I look forward to your video.

  • Rob Bailey says on

    Thanks for your very helpful posts, books, and interactions with us. Unfortunately it is much easier to throw together an outreach program than it is to change the culture of a church. I appreciate all of your points above, especially regarding the front-end membership classes. They provide great opportunities to shape the culture in an outward focused direction.

  • A lot of people fear outreach as it can be related to the liberals’ social justice which many conservative Christians don’t like. The young want to show the love of Jesus to the world. Others seem to want a closed church. The biggest challenge of outreach is to get Christians to show Christianity the other 6 days per week. When Hindus act better and are sometimes more honorable than Christians on all 7 days of the week, Christianity loks like a Sunday-only religion.

  • Thanks Dr. Tom, this is a great and should be an eye-opening article for those in church leadership. The purpose of church outreach is not to just grow the size of a congregation and its membership.

    I have worked with and helped churches with their Outreach and Church Growth ministries for many years. Through these years of observing different churches I’ve concluded the following: Only by increasing the number of individual church members willing talk about Jesus and His church during their daily walk of life and that are motivated by their love for Jesus to invite those they come in contact with to addend His church, will the church be successful in its outreach and church grow efforts.

    Churches must become Great Commission churches focused and committed to reaching the lost and unchurched in their community and around the world. Teaching individual discipleship, and personal outreach and evangelism will out produce any structured outreach program a church can have. Instead of being Great Commission Church we find church that I call “field of dreams churches”. Churches that believe building and having bigger better programs and events are the answer to outreach. The cliché “If we build it they will come” is not the answer!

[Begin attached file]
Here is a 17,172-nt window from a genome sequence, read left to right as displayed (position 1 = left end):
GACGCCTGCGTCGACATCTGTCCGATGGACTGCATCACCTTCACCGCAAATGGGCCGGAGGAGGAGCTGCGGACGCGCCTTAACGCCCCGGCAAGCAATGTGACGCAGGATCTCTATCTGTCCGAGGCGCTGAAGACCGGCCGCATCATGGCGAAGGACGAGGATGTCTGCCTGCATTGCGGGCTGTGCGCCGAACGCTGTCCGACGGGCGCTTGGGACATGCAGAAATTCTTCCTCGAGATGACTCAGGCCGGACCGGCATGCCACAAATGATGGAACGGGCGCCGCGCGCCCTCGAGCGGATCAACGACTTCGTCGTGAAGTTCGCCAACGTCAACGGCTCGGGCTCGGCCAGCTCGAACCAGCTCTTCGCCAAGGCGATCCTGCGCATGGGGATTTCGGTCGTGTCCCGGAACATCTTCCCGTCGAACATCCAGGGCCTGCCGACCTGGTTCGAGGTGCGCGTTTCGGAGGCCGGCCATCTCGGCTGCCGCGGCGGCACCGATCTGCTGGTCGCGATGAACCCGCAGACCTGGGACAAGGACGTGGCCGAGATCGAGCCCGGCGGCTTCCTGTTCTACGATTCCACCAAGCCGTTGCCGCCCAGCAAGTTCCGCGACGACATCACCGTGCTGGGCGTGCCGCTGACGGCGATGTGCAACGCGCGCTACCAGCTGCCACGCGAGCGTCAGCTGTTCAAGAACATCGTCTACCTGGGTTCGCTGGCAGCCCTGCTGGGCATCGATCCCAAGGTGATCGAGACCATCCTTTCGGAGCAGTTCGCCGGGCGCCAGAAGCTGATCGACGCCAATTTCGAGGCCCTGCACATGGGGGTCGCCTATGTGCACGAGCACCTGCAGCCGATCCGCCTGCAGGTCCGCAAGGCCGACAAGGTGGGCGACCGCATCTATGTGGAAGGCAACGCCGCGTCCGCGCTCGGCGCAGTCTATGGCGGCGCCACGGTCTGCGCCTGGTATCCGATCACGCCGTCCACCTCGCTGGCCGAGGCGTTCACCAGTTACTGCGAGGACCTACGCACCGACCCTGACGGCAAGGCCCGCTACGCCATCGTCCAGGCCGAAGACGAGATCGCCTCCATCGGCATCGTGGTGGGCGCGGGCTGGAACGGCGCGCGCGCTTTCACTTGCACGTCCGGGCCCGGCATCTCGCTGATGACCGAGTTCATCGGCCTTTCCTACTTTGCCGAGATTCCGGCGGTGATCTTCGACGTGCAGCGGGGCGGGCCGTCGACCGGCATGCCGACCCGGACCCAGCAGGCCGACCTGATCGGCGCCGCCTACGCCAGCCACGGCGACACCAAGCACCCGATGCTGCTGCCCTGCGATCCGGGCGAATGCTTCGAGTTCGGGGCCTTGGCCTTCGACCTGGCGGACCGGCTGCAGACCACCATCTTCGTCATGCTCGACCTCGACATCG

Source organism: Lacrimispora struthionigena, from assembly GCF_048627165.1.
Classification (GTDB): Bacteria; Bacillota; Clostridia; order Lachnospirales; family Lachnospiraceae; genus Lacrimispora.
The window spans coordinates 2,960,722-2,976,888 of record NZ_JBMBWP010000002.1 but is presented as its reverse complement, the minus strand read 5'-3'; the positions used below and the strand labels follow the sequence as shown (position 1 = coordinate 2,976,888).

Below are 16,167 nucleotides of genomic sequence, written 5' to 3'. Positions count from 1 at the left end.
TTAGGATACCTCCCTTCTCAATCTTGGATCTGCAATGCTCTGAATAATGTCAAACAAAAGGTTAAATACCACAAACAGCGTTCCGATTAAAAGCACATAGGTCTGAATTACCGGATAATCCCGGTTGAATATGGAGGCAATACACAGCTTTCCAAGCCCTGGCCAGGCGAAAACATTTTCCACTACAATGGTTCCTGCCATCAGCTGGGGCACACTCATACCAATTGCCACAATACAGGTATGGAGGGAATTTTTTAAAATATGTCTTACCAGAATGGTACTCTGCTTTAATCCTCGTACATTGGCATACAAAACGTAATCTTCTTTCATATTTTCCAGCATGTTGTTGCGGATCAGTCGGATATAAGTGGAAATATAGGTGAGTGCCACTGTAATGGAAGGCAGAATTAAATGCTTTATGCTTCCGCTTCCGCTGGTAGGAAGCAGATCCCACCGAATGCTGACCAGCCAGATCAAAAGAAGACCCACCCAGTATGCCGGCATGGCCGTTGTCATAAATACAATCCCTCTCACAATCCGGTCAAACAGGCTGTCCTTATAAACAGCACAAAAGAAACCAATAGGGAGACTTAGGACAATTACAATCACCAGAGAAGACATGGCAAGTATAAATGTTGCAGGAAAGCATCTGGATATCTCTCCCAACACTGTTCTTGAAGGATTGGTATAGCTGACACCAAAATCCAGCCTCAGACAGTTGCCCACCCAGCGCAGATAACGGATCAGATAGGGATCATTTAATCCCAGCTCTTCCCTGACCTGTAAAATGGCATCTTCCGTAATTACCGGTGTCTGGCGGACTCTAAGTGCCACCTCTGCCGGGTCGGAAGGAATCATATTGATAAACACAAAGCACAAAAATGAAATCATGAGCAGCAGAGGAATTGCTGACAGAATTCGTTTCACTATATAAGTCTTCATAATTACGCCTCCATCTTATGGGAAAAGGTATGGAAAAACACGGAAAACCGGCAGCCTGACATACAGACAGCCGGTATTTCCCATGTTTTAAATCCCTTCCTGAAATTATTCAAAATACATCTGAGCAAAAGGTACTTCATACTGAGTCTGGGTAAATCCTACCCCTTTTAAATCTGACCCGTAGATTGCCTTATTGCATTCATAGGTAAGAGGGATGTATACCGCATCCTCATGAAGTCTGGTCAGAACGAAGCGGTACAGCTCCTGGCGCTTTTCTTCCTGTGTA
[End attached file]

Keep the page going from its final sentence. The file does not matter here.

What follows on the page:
In today’s churches and in the daily life of most church members, sharing ones faith with others, inviting someone to Christ and His church, or just praying with a friend or co-worker outside the wall of the church is rarely happening, or we might just say almost nonexistent.

    When we talk about church growth we should be referencing growth in God’s church, Kingdom growth, numbers in new salvations and baptisms. True church growth is not measured by the increasing size of a churches congregation or its membership. It is determined by the number of individual conversions by people accepting Jesus Christ as their personal Lord and Savior. However, in most churches membership and congregational growth will be directly impacted.

  • Matt Lawrence says on

    We cannot help but tell of the wonderful things of Christ. Our boldness is our love for Christ come to life. Acts 4:29

  • Scott Newman says on

    In more recent years, the top reason we’ve seen for failed outreach programs as well as a general lack of witness or involvement to training is the busyness of life. Of course, what we treasure, we treat as priority.